Wealthsimple Inc. is a Canadian online investment management service focused on millennials.[5] The firm was founded in September 2014 by Michael Katchen and is based in Toronto.[1] As of August 2019, the firm holds over C$5 billion in assets under management.[6] It is primarily owned by Power Corporation indirectly at 83.2% through investments made through their holdings in Power Financial, IGM Financial and Portag3.[7]



Prior to founding Wealthsimple, Michael Katchen worked for 1000Memories, a Silicon Valley-based startup.[1] After Ancestry.com bought 1000Memories in 2012, Katchen developed a spreadsheet with tips to help his colleagues set up investment portfolios.[1] Interest in the spreadsheet helped inspire the idea for Wealthsimple.[1] In 2014, he returned to Toronto to launch the company.[1][8]

2015 acquisition of Canadian ShareOwner Investments Inc.

In December 2015, Wealthsimple made its first acquisition with acquiring Canada’s first robo-advisor service, Canadian ShareOwner Investments Inc.[5] Through the acquisition Wealthsimple became an owner of one of Canada’s 14 discount brokerages (2015) alongside other owners of discount brokerages including Bank of Montreal and Royal Bank of Canada.[5][9] The acquisition of Canadian ShareOwner Investment Inc. resulted in the assets under management comprising CAD $400,000,000 across 10,000 customer accounts.[5]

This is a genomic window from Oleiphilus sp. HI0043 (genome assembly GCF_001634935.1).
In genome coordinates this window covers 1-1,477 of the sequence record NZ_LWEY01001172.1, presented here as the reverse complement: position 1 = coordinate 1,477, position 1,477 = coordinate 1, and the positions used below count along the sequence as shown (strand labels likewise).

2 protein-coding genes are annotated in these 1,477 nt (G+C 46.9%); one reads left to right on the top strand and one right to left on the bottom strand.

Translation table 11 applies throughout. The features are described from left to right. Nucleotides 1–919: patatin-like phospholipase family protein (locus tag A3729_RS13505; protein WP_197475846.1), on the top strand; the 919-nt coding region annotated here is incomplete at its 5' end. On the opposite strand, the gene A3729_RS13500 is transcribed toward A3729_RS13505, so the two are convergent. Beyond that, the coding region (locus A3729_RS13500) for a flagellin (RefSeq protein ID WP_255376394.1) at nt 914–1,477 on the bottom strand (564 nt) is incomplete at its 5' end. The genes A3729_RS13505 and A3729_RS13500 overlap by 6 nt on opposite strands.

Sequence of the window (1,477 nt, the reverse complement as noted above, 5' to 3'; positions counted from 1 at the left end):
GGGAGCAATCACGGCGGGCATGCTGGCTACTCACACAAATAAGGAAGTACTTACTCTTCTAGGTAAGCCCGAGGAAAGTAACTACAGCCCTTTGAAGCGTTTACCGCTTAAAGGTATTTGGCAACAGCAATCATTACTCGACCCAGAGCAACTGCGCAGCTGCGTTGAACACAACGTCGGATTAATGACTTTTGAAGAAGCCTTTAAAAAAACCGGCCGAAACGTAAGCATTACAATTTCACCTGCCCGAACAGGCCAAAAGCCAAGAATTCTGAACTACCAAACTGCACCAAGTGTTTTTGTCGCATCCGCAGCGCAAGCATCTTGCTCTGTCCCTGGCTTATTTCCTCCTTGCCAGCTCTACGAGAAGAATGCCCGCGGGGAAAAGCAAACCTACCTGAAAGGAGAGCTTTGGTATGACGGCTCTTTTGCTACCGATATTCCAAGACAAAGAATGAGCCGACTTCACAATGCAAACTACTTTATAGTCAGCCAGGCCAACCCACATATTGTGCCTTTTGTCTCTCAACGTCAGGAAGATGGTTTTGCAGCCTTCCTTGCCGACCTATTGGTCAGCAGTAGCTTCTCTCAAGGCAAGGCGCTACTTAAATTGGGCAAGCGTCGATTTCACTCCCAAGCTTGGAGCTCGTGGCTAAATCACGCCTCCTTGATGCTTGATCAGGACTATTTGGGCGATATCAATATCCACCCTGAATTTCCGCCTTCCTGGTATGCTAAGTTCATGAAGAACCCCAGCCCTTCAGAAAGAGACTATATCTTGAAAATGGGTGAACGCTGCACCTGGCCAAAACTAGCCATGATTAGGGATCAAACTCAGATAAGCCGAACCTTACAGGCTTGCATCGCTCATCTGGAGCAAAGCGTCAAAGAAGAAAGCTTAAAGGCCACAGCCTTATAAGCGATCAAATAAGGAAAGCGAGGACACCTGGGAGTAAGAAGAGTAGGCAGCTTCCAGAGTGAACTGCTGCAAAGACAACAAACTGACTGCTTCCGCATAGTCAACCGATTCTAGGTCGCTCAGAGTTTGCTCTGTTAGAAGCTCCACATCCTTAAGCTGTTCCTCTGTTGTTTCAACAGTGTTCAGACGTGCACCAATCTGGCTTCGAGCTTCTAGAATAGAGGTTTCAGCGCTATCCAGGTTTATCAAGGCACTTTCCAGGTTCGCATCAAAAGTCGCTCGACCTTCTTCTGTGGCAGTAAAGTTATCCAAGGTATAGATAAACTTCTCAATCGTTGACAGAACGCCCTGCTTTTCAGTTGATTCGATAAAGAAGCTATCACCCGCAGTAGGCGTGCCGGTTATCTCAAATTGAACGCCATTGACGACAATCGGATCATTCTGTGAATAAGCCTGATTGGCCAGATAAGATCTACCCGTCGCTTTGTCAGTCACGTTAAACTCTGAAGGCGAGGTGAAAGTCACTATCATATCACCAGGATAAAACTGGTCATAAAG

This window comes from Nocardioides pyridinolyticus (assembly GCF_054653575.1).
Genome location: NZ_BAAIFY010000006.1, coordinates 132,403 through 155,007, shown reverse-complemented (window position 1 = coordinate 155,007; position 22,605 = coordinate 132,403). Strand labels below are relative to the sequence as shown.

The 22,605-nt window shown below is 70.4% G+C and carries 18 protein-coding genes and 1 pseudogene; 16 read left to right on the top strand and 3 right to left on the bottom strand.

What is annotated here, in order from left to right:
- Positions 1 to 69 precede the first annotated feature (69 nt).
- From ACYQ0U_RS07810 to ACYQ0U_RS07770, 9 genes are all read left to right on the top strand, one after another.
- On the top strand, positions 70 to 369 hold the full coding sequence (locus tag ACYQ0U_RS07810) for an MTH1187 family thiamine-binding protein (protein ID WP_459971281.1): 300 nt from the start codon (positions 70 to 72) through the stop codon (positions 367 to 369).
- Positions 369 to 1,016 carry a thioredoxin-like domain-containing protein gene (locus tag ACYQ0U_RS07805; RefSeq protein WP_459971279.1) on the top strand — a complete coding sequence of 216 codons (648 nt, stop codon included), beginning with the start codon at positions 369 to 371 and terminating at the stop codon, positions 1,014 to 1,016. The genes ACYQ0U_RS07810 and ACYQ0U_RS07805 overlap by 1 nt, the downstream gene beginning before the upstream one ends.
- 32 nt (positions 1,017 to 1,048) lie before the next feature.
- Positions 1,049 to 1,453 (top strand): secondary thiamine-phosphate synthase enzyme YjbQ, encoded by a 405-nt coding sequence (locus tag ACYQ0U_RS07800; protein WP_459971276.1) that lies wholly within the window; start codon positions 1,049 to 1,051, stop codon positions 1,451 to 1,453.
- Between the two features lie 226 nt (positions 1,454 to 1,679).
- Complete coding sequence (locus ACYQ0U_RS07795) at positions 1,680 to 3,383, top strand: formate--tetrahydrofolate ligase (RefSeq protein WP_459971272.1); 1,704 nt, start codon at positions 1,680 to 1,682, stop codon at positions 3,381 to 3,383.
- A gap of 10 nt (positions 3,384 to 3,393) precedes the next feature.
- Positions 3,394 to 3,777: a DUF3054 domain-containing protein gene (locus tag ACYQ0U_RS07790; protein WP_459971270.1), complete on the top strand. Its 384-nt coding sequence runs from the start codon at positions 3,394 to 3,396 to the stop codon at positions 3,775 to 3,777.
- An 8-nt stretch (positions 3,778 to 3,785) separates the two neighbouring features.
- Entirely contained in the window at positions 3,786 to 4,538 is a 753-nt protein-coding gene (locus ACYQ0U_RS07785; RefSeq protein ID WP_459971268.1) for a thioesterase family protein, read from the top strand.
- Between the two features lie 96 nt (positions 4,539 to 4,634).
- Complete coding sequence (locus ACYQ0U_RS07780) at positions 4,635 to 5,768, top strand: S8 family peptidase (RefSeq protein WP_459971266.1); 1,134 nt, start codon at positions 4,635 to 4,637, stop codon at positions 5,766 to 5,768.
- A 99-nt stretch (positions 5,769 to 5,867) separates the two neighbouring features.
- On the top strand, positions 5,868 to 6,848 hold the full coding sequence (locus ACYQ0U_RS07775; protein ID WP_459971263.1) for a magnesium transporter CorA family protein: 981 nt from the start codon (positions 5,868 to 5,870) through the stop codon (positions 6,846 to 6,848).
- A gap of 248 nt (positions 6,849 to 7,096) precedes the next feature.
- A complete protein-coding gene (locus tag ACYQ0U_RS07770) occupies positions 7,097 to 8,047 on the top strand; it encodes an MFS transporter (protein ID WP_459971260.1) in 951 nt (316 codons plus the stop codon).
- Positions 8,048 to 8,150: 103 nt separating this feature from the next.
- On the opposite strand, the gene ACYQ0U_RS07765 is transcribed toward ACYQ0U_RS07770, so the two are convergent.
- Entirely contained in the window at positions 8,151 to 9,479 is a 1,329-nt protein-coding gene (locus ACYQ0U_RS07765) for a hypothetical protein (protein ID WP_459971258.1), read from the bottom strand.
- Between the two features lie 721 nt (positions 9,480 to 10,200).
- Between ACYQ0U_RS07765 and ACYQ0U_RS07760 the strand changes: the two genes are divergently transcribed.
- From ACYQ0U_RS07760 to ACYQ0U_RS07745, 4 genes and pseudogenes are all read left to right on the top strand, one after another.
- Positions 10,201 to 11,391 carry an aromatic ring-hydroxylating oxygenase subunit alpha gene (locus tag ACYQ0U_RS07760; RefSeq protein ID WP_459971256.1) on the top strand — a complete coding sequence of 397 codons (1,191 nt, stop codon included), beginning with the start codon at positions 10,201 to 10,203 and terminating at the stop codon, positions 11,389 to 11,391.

2016 – present: focus on product offerings

In March 2016, Wealthsimple began offering clients access to socially responsible investment funds.[10]

In May 2016, the firm announced a partnership with Mint, thus allowing clients to sync their Wealthsimple investment account to Mint’s budgeting software.[11]

Also in May 2016, Wealthsimple launched Wealthsimple for Advisors, an automated platform for financial advisors. The service is intended for advisors who wish to maintain clients with accounts below their minimum requirements.[12]

On April 5, 2018 the firm launched Wealthsimple Save, a high interest savings account with a rate that will always be higher than traditional banks.[13][14]

As of March 2019, Wealthsimple publicly supports Wealthica synchronization via their secure, open API.[15]